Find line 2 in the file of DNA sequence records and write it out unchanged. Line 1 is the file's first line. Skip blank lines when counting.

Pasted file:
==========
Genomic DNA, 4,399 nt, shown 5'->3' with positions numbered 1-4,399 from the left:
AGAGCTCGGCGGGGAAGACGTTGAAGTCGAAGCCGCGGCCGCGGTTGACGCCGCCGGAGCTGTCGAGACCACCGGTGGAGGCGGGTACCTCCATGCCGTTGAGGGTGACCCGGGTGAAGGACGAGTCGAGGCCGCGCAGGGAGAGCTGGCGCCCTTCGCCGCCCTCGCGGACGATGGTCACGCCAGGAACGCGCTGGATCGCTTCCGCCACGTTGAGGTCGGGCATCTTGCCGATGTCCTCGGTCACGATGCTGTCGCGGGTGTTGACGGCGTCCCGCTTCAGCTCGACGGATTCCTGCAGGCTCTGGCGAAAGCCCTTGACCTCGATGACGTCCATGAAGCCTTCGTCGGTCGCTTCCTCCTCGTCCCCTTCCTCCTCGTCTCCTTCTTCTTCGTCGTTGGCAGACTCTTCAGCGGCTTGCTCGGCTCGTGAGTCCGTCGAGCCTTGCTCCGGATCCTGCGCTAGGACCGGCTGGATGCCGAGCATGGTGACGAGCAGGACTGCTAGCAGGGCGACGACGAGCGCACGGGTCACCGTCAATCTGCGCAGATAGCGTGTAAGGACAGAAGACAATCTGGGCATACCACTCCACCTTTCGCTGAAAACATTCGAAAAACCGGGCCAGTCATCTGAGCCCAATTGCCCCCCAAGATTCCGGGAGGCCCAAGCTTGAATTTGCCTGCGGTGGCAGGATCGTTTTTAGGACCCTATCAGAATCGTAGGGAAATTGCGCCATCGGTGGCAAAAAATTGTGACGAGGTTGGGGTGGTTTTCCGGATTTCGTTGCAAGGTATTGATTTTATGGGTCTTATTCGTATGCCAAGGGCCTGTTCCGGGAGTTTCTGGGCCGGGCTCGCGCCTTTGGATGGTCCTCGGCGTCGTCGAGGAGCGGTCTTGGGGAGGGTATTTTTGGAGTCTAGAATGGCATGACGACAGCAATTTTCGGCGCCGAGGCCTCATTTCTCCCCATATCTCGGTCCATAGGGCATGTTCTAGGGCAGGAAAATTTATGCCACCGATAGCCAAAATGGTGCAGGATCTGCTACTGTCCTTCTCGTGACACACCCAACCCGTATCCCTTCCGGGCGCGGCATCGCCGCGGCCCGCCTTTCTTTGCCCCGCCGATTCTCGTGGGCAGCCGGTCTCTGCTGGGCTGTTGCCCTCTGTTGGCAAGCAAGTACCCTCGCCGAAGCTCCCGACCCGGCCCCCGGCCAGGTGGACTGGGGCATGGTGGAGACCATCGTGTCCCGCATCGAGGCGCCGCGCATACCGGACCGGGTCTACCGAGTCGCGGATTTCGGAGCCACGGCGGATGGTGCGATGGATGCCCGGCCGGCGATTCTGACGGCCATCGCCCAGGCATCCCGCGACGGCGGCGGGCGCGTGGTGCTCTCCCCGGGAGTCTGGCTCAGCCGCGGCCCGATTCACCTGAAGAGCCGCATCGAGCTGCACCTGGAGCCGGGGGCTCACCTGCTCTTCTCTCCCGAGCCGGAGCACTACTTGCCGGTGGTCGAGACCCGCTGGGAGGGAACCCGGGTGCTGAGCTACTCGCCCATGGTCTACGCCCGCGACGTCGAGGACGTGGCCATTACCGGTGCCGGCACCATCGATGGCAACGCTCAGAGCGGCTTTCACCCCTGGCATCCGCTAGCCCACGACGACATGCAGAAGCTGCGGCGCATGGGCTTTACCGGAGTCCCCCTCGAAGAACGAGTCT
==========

AGAGCTCGGCGGGGAAGACGTTGAAGTCGAAGCCGCGGCCGCGGTTGACGCCGCCGGAGCTGTCGAGACCACCGGTGGAGGCGGGTACCTCCATGCCGTTGAGGGTGACCCGGGTGAAGGACGAGTCGAGGCCGCGCAGGGAGAGCTGGCGCCCTTCGCCGCCCTCGCGGACGATGGTCACGCCAGGAACGCGCTGGATCGCTTCCGCCACGTTGAGGTCGGGCATCTTGCCGATGTCCTCGGTCACGATGCTGTCGCGGGTGTTGACGGCGTCCCGCTTCAGCTCGACGGATTCCTGCAGGCTCTGGCGAAAGCCCTTGACCTCGATGACGTCCATGAAGCCTTCGTCGGTCGCTTCCTCCTCGTCCCCTTCCTCCTCGTCTCCTTCTTCTTCGTCGTTGGCAGACTCTTCAGCGGCTTGCTCGGCTCGTGAGTCCGTCGAGCCTTGCTCCGGATCCTGCGCTAGGACCGGCTGGATGCCGAGCATGGTGACGAGCAGGACTGCTAGCAGGGCGACGACGAGCGCACGGGTCACCGTCAATCTGCGCAGATAGCGTGTAAGGACAGAAGACAATCTGGGCATACCACTCCACCTTTCGCTGAAAACATTCGAAAAACCGGGCCAGTCATCTGAGCCCAATTGCCCCCCAAGATTCCGGGAGGCCCAAGCTTGAATTTGCCTGCGGTGGCAGGATCGTTTTTAGGACCCTATCAGAATCGTAGGGAAATTGCGCCATCGGTGGCAAAAAATTGTGACGAGGTTGGGGTGGTTTTCCGGATTTCGTTGCAAGGTATTGATTTTATGGGTCTTATTCGTATGCCAAGGGCCTGTTCCGGGAGTTTCTGGGCCGGGCTCGCGCCTTTGGATGGTCCTCGGCGTCGTCGAGGAGCGGTCTTGGGGAGGGTATTTTTGGAGTCTAGAATGGCATGACGACAGCAATTTTCGGCGCCGAGGCCTCATTTCTCCCCATATCTCGGTCCATAGGGCATGTTCTAGGGCAGGAAAATTTATGCCACCGATAGCCAAAATGGTGCAGGATCTGCTACTGTCCTTCTCGTGACACACCCAACCCGTATCCCTTCCGGGCGCGGCATCGCCGCGGCCCGCCTTTCTTTGCCCCGCCGATTCTCGTGGGCAGCCGGTCTCTGCTGGGCTGTTGCCCTCTGTTGGCAAGCAAGTACCCTCGCCGAAGCTCCCGACCCGGCCCCCGGCCAGGTGGACTGGGGCATGGTGGAGACCATCGTGTCCCGCATCGAGGCGCCGCGCATACCGGACCGGGTCTACCGAGTCGCGGATTTCGGAGCCACGGCGGATGGTGCGATGGATGCCCGGCCGGCGATTCTGACGGCCATCGCCCAGGCATCCCGCGACGGCGGCGGGCGCGTGGTGCTCTCCCCGGGAGTCTGGCTCAGCCGCGGCCCGATTCACCTGAAGAGCCGCATCGAGCTGCACCTGGAGCCGGGGGCTCACCTGCTCTTCTCTCCCGAGCCGGAGCACTACTTGCCGGTGGTCGAGACCCGCTGGGAGGGAACCCGGGTGCTGAGCTACTCGCCCATGGTCTACGCCCGCGACGTCGAGGACGTGGCCATTACCGGTGCCGGCACCATCGATGGCAACGCTCAGAGCGGCTTTCACCCCTGGCATCCGCTAGCCCACGACGACATGCAGAAGCTGCGGCGCATGGGCTTTACCGGAGTCCCCCTCGAAGAACGAGTCT